At the heart of Green Hills' Christian ministry is Restore, which offers private and group counseling and self-help courses that draw inspiration from sporting as well as spiritual feats. Reall founded the ministry in 2000. He had been through a 12-step recovery program to deal with depression, and he asked his YMCA bosses whether he could start a similar venture, rooted in Christianity, after encountering a member who had gained more than 50 pounds as she struggled to cope with her husband's death.

The Restore ministry now has five staff members and 10 therapists, and is open to anyone, not just Y members. About 4,000 have taken part.

The program will be offered next year at Ys in half a dozen states, some far from the Bible Belt: Nebraska, New Mexico, New York and Ohio.

The Green Hills YMCA has set aside space for a chapel, past the women's locker room, around the corner from an aerobics studio.

Jan Fox, 39, takes spin classes and aerobics at Green Hills. One recent day, Fox dropped off her sleeping baby at the Y's nursery and walked tentatively into a self-help class, a seven-week program called Journey to Freedom.

Fox, who grew up in a secular home, attends a Presbyterian church in Nashville, but doesn't always feel at peace there. The sermons sometimes seem too preachy and the Bible's ancient teachings not always relevant.

She hoped the Y would prove a more accepting forum for exploring faith.

"Part of my quest is to try to get closer to God," she said, "whoever God is."

The YMCA has 20 million members nationwide, representing a broad array of faiths; even directors who promote Christian ministries stress that they want to keep their doors open to all.

Still, over the last few years, small disputes have flared up. At a YMCA in Nashville, some members objected to the Christian rock music played in a yoga class. At a Y in Murfreesboro, Tenn., a woman canceled her membership to protest the Christian music and the scriptures in the hallways. In Raleigh, N.C., staff member Everett Christmas resigned from the Christian Emphasis Committee of his Y after failing to persuade members to rename it a Spiritual Emphasis Committee.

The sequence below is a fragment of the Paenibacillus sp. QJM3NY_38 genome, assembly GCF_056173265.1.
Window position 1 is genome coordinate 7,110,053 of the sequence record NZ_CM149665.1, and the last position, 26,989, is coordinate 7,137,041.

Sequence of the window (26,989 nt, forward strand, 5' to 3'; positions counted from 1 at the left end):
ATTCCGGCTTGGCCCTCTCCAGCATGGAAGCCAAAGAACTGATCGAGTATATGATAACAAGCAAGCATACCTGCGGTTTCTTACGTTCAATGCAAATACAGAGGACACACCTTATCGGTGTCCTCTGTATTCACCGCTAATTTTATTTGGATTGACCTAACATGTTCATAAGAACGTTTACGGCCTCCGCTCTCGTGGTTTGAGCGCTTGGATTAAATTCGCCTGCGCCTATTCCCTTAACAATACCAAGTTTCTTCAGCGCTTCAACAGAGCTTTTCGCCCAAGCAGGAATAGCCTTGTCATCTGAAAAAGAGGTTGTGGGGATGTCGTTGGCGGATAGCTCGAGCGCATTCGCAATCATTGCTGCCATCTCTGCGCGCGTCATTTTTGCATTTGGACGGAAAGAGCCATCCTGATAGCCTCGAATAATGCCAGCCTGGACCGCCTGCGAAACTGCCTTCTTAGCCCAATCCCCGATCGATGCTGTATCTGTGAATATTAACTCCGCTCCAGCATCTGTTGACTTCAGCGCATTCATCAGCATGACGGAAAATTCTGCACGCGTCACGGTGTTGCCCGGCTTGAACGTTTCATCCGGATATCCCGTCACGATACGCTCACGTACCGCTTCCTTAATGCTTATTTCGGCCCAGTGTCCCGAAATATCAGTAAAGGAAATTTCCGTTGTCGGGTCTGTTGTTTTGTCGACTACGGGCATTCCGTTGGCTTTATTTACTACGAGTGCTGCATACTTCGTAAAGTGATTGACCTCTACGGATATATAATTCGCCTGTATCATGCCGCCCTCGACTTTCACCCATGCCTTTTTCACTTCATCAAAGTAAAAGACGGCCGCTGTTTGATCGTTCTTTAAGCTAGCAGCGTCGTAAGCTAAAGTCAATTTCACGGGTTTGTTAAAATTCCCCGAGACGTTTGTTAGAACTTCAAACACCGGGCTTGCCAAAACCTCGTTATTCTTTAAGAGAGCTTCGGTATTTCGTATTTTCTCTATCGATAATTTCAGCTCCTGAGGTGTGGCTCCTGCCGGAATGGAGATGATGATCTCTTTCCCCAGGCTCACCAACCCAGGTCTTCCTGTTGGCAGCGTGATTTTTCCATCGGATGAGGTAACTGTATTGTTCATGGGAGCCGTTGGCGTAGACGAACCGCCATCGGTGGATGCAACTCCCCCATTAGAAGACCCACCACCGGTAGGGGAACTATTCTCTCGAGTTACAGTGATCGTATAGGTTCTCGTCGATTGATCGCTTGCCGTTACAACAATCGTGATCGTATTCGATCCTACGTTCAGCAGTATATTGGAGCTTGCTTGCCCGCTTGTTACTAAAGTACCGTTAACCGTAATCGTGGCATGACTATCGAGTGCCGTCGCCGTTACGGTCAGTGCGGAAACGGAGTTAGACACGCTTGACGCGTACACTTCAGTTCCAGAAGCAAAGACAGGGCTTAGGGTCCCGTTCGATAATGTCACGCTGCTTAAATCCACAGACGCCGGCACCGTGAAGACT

Stephen Cole, president and chief executive of the YMCA of Metropolitan Chicago, said there is no effort to emphasize "C" here, where about one-sixth of the Y's board is Jewish. Any effort to do so could be off-putting to people of other faiths, he said.

"Religion is a very personal thing, not an institutional thing," he said. "We're not a church and therefore do not promote religion in anything we do . . . other than to have the utmost respect for people to chose their religious faith."

Fox has no plans to stop attending her Presbyterian church but wonders if the YMCA could be more powerful than any church.

After her Journey to Freedom class, she read the opening chapter of the program's workbook, which quotes Jesus' question to a paralyzed man at the Pool of Bethesda: "Do you want to be made well?"

The book then asked: "How would you respond if Christ asked you personally, `Do you want to be made well?'"

Fox wasn't quite sure what to write. She still felt uncomfortable with the idea of talking to God. But it no longer seemed out of the question.

"The YMCA is getting to be more than just physical to me," she said. "Salvation -- that's like a freaky thing. ... But I think that's kind of what's happening to me."